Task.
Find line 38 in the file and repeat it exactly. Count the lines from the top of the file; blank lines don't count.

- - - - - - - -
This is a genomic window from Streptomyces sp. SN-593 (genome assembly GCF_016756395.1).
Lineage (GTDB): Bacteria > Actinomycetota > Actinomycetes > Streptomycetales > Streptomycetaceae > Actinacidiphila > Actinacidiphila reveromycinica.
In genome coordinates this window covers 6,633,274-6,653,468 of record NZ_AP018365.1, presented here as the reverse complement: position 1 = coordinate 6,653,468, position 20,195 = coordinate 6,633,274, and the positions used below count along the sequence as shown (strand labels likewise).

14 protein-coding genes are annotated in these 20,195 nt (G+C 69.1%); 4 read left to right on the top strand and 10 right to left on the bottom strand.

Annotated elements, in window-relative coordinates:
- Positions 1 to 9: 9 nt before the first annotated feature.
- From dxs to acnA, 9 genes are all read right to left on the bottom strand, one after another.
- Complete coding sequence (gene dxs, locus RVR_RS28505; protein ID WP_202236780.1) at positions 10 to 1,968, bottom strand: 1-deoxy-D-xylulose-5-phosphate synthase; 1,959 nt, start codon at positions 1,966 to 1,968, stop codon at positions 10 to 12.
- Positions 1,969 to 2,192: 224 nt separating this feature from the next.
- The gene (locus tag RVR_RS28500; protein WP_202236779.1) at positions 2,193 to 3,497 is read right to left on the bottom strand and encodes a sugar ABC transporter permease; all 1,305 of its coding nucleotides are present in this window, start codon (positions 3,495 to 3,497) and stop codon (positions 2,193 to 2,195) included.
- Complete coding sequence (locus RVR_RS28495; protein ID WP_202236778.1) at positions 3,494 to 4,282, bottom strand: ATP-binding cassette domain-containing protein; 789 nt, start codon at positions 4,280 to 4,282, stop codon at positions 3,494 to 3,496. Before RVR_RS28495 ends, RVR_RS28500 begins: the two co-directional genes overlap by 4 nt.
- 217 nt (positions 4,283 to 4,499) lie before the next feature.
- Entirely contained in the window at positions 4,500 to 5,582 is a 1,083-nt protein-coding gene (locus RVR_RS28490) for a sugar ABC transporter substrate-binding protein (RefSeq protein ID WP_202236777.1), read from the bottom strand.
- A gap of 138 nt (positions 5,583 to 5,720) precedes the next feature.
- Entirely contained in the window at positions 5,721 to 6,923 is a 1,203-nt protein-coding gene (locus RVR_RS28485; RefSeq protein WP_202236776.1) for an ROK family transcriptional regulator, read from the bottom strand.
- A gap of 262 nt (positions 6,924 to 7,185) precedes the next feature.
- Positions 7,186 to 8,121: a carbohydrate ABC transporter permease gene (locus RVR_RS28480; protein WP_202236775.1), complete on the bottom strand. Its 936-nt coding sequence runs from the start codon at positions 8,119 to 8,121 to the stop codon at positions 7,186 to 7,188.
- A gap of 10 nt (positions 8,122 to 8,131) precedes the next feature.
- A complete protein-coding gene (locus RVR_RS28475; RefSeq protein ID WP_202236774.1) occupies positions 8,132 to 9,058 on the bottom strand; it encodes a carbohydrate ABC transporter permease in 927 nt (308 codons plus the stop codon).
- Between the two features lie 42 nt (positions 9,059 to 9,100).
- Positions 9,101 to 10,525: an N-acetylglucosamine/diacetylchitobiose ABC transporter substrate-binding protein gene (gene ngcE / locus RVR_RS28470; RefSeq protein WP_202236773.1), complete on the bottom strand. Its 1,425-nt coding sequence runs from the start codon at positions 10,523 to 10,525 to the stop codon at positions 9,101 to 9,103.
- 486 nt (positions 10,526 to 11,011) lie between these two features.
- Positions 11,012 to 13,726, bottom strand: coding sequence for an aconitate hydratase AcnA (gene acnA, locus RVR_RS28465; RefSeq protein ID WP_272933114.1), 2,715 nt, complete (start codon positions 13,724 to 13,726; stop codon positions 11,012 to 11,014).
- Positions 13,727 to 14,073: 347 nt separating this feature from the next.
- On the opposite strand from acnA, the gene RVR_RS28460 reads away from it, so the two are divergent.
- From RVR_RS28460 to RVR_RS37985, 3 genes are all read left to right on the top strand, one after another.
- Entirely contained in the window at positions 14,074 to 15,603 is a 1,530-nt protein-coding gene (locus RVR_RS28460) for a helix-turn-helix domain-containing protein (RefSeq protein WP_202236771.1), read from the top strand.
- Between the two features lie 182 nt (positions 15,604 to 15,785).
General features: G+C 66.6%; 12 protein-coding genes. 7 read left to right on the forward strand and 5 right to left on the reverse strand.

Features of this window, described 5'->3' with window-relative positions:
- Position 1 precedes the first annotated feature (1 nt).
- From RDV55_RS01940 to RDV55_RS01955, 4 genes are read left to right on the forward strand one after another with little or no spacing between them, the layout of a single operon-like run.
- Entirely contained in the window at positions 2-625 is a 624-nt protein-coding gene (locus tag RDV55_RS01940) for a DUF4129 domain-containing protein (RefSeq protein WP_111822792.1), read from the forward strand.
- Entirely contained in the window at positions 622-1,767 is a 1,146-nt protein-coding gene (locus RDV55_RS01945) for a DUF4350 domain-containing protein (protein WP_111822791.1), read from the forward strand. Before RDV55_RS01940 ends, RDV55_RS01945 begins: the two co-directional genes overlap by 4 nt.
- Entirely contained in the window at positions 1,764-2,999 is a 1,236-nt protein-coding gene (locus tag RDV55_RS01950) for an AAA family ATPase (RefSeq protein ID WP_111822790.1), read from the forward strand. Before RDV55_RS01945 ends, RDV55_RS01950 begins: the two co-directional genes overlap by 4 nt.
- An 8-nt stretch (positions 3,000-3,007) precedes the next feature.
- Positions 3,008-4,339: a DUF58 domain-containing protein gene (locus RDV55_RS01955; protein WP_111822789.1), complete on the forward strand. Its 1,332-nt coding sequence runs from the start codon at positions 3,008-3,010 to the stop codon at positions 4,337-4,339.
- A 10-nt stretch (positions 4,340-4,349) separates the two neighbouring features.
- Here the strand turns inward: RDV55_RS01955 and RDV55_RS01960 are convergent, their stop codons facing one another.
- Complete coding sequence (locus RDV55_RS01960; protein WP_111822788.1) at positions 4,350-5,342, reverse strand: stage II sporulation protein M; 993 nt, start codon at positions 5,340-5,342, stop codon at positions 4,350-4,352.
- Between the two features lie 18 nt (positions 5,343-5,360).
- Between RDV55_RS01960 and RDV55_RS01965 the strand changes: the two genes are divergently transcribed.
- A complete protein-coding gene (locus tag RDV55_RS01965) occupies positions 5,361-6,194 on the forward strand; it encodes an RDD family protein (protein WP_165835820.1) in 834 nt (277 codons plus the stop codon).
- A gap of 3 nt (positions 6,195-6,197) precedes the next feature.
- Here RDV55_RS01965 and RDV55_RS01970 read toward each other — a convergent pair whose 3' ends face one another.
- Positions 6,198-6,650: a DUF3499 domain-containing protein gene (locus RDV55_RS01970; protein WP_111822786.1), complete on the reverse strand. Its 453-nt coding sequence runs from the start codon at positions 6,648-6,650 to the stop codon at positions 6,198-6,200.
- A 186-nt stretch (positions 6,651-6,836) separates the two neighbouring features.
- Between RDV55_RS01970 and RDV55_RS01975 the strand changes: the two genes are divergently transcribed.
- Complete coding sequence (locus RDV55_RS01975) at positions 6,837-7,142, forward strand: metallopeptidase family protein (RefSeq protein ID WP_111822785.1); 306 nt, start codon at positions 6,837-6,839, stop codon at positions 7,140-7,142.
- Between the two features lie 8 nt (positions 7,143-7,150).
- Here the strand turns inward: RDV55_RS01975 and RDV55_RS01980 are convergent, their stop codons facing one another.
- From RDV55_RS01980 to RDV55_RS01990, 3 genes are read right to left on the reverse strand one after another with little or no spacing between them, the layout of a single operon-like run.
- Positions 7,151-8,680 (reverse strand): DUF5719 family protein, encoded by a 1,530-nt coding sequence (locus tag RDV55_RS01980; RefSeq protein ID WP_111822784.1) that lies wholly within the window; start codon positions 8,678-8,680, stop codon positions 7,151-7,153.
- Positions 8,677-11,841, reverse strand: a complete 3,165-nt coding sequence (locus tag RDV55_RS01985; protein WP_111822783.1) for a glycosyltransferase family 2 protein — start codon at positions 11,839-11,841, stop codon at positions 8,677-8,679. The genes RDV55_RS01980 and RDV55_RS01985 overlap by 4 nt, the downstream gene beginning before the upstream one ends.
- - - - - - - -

- A 10-nt stretch (positions 4,340-4,349) separates the two neighbouring features.